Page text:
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NACCHO and CDC Announce the 2020 Vector Control Collaborative Cohort

May 14, 2020 | Theresa Spinner

Washington, D.C. The National Association of County and City Health Officials (NACCHO), the voice of the country’s nearly 3,000 local health departments, has announced the fourth cohort of its Vector Control Collaborative Program (VCC), which strengthens local communities’ ability to detect and respond to disease threats spread by mosquitos and ticks. The program is supported by the Centers for Disease Control and Prevention’s (CDC) National Center for Emerging and Zoonotic Infectious Diseases (NCEZID) Division of Vector-Borne Diseases (DVBD).

Local vector control programs are the front line of defense against vector-borne disease threats such as West Nile, Eastern equine encephalitis, and Zika viruses. These programs fulfill an essential role in preserving the health of their communities that is underscored by the fact that disease cases from mosquito, tick, and flea bites have tripled in the United States from 2004 to 2019.[1] The VCC provides a critical opportunity for local vector control programs to share best practices in vector control and surveillance and guidance, tools, and recommendations in implementing Integrated Pest Management (IPM) and Integrated Mosquito Management (IMM) principles. The program pairs vector control programs with demonstrated expertise in the fundamental capabilities of vector control and surveillance with programs looking to build their capacity to detect and respond to vector-borne disease threats. Mentors for the 2020 cohort include members of NACCHO’s Vector Control Workgroup and previous VCC program mentors and mentees, further expanding NACCHO’s growing vector control peer-sharing network. The following are the mentor and mentee teams for the 2020 Cohort.

ARIZONA
MENTEE
: YUMA COUNTY PUBLIC HEALTH SERVICES DISTRICT
MENTOR
: MARICOPA COUNTY DEPARTMENT OF PUBLIC HEALTH

GEORGIA/FLORIDA

MENTEE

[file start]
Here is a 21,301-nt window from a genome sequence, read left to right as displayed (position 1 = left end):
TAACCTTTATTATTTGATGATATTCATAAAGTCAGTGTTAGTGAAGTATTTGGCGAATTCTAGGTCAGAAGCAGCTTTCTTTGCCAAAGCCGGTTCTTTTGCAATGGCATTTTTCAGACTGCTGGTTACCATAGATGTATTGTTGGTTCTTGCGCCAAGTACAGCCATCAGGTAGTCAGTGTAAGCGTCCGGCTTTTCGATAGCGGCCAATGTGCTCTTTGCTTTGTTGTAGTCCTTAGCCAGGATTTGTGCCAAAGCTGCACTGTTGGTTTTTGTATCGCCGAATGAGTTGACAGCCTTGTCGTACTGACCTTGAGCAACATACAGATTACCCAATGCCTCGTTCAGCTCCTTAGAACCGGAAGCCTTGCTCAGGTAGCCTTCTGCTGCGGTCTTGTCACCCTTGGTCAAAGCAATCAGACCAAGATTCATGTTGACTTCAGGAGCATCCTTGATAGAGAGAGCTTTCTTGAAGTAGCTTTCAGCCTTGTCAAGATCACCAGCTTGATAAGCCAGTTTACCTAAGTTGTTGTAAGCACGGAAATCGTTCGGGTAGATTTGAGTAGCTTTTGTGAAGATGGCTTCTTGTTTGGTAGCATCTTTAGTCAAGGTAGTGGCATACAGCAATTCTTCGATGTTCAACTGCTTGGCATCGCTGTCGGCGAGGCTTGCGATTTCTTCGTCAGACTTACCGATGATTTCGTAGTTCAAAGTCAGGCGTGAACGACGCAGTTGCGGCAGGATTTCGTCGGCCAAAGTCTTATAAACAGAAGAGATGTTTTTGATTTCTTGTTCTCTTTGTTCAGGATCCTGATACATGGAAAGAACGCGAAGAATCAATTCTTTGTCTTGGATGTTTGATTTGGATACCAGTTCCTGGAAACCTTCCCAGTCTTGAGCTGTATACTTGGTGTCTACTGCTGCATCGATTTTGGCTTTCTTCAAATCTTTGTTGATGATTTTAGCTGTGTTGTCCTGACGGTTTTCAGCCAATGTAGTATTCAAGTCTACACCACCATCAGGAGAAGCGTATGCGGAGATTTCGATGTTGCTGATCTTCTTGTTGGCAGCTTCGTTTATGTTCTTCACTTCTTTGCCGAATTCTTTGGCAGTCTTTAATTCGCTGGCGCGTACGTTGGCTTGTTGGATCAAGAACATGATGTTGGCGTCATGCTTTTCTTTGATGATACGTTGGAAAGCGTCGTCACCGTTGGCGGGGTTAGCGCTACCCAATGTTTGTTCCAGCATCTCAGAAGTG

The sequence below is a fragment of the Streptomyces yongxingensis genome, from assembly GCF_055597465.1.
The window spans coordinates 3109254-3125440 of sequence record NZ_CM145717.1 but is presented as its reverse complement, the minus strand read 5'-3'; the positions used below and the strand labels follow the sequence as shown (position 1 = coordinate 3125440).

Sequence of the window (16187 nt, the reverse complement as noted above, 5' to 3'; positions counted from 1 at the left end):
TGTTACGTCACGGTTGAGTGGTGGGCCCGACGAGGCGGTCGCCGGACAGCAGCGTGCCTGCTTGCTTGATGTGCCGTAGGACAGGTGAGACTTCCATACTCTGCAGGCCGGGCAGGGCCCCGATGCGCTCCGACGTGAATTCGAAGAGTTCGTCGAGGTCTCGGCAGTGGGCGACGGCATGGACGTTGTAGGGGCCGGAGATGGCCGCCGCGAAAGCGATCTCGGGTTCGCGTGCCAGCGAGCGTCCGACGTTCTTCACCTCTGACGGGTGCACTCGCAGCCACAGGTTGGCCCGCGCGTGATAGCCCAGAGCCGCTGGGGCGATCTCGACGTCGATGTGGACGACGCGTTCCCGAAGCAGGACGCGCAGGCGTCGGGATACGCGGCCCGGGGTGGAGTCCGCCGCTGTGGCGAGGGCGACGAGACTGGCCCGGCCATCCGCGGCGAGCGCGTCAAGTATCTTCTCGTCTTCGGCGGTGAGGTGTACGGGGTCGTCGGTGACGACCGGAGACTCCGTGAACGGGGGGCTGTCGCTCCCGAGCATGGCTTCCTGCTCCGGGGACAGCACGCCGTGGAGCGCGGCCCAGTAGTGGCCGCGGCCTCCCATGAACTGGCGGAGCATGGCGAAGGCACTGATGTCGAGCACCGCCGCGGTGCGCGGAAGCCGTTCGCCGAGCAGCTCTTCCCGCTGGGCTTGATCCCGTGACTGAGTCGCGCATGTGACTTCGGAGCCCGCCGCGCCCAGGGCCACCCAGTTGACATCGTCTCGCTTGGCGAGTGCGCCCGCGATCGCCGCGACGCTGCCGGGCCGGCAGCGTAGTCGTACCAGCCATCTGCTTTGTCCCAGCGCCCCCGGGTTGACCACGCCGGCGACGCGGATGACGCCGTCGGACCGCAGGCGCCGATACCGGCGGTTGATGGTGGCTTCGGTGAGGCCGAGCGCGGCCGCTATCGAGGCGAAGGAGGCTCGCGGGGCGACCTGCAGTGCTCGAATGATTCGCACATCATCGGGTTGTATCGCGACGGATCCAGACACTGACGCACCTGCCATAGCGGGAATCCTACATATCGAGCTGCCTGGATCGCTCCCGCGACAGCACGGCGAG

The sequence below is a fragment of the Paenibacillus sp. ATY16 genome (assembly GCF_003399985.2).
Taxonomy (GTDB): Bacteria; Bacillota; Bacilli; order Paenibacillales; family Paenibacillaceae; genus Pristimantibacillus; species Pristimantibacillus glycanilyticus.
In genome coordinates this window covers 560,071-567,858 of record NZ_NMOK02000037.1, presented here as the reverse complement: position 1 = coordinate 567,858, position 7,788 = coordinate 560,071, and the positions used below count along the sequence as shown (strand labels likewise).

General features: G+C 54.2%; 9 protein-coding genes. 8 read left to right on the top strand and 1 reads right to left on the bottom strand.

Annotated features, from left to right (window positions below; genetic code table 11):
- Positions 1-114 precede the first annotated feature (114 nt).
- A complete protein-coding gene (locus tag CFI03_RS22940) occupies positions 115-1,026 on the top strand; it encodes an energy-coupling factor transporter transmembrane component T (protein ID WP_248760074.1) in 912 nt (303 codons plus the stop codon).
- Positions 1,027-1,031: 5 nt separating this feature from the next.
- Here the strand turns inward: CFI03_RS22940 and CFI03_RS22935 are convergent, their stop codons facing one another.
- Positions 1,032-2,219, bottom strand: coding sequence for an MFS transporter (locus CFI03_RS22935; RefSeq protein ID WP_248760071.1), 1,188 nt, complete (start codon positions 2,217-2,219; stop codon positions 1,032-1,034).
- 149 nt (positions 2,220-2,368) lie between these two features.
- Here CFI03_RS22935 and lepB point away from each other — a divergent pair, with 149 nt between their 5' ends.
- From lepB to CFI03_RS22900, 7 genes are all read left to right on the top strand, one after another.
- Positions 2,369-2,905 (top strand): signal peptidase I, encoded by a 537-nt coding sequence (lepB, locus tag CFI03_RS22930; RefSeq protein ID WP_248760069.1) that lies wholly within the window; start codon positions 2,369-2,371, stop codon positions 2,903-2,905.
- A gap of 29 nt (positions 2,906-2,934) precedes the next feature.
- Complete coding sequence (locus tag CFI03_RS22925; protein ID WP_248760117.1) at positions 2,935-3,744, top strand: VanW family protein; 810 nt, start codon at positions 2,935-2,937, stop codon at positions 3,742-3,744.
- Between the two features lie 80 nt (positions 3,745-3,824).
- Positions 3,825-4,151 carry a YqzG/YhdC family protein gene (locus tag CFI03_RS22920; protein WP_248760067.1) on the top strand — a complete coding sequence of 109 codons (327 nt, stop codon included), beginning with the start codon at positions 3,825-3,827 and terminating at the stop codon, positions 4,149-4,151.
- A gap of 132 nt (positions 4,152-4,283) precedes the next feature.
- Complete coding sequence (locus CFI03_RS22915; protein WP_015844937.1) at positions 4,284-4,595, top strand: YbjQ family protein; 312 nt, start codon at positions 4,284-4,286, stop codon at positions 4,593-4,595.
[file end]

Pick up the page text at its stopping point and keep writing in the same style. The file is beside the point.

: COLUMBUS DEPARTMENT OF PUBLIC HEALTH (GA)
MENTOR
: ANASTASIA MOSQUITO CONTROL DISTRICT (FL)

KANSAS

MENTEE
: JOHNSON COUNTY DEPARTMENT OF HEALTH AND ENVIRONMENT
MENTOR
: OKLAHOMA CITY-COUNTY HEALTH DEPARTMENT AND TULSA HEALTH DEPARTMENT

NEW YORK/VIRGINIA

MENTEE
: MADISON COUNTY HEALTH DEPARTMENT (NY)
MENTOR
: FAIRFAX COUNTY HEALTH DEPARTMENT (VA)

MICHIGAN

MENTEE
: KENT COUNTY HEALTH DEPARTMENT
MENTOR
: MIDLAND COUNTY MOSQUITO CONTROL

NORTH CAORLINA
:
MENTEE
: CABARRUS HEALTH ALLIANCE (NC)
MENTOR
: DAVIDSON COUNTY HEALTH DEPARTMENT (NC)

OHIO

MENTEE
: TUSCARAWAS COUNTY HEALTH DEPARTMENT
MENTOR
: TOLEDO AREA SANITARY DISTRICT

OHIO/NEW YORK

MENTEE
: FRANKLIN COUNTY PUBLIC HEALTH (OH)
MENTOR
: SUFFOLK COUNTY DEPARTMENT OF HEALTH SERVICES (NY)

TEXAS

MENTEE
: BROWNWOOD-BROWN COUNTY HEALTH DEPARTMENT
MENTOR
: HARRIS COUNTY PUBLIC HEALTH

The vCC pairs identify priorities for the project year and receive technical assistance plans that provide supplemental skill-building resources in vector surveillance and control, and define how mentors will assist mentees’ programs in capacity building. Subject matter experts from NACCHO and CDC are also available to discuss program progress and provide additional guidance in establishing or expanding vector surveillance and control operations.

To date, NACCHO, through the VCC, has awarded over $172,000 to 28 vector control programs across eleven states to train program staff in key functions in mosquito and tick management, build jurisdictional partnerships, and expand program operations. Vector control programs that have completed the VCC have also reported the following benefits of the program:

  • Adopting best practices and building practical knowledge that increase operational efficiency.
  • Attending vector control and surveillance trainings and conferences.
  • Establishing physical upgrades to program space and equipment to support resistance testing, education, and control efforts.
  • Expanding partnerships with mentorship partner, academia, and other jurisdictional organizations.
  • Gaining opportunities to shadow and learn from more advanced programs.

The newest cohort began the VCC in March 2020 and will complete the mentorship program at the end of June 2020. NACCHO will work with participants to collate and promote the lessons learned throughout the program to other vector control programs across the country.

For more information on the NACCHO Vector Control Program and the Vector Control Capabilities, visit these websites:

[1] Centers for Disease Control and Prevention. (2018) From mosquito, tick, and flea bites. Retrieved March 26, 2020 from https://www.cdc.gov/vitalsigns/vector-borne/index.html


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About Theresa Spinner

Theresa Spinner is the Director, Media and Public Relations at NACCHO.

More posts by Theresa Spinner

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